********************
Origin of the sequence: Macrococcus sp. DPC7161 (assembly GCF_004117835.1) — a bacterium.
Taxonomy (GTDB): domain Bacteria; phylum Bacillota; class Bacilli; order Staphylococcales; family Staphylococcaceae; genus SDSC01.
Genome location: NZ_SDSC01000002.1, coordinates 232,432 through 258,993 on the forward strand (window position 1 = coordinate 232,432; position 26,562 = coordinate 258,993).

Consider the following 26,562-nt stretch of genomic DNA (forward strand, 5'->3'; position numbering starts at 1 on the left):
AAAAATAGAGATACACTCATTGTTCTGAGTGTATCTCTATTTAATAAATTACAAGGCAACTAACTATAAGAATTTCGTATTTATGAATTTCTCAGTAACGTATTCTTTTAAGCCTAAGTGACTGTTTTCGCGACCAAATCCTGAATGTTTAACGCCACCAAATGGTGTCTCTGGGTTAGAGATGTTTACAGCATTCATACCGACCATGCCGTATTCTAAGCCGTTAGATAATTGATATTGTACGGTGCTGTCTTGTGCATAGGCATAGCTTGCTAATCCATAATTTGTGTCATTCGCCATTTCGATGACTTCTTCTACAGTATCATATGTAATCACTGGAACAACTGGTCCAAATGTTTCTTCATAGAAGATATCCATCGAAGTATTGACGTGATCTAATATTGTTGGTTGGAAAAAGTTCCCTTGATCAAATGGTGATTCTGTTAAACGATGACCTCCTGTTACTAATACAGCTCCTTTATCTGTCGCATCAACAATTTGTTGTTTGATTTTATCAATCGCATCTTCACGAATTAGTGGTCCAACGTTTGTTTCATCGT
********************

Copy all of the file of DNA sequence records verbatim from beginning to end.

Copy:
Origin of the sequence: Macrococcus sp. DPC7161 (assembly GCF_004117835.1) — a bacterium.
Taxonomy (GTDB): domain Bacteria; phylum Bacillota; class Bacilli; order Staphylococcales; family Staphylococcaceae; genus SDSC01.
Genome location: NZ_SDSC01000002.1, coordinates 232,432 through 258,993 on the forward strand (window position 1 = coordinate 232,432; position 26,562 = coordinate 258,993).

Consider the following 26,562-nt stretch of genomic DNA (forward strand, 5'->3'; position numbering starts at 1 on the left):
AAAAATAGAGATACACTCATTGTTCTGAGTGTATCTCTATTTAATAAATTACAAGGCAACTAACTATAAGAATTTCGTATTTATGAATTTCTCAGTAACGTATTCTTTTAAGCCTAAGTGACTGTTTTCGCGACCAAATCCTGAATGTTTAACGCCACCAAATGGTGTCTCTGGGTTAGAGATGTTTACAGCATTCATACCGACCATGCCGTATTCTAAGCCGTTAGATAATTGATATTGTACGGTGCTGTCTTGTGCATAGGCATAGCTTGCTAATCCATAATTTGTGTCATTCGCCATTTCGATGACTTCTTCTACAGTATCATATGTAATCACTGGAACAACTGGTCCAAATGTTTCTTCATAGAAGATATCCATCGAAGTATTGACGTGATCTAATATTGTTGGTTGGAAAAAGTTCCCTTGATCAAATGGTGATTCTGTTAAACGATGACCTCCTGTTACTAATACAGCTCCTTTATCTGTCGCATCAACAATTTGTTGTTTGATTTTATCAATCGCATCTTCACGAATTAGTGGTCCAACGTTTGTTTCATCGT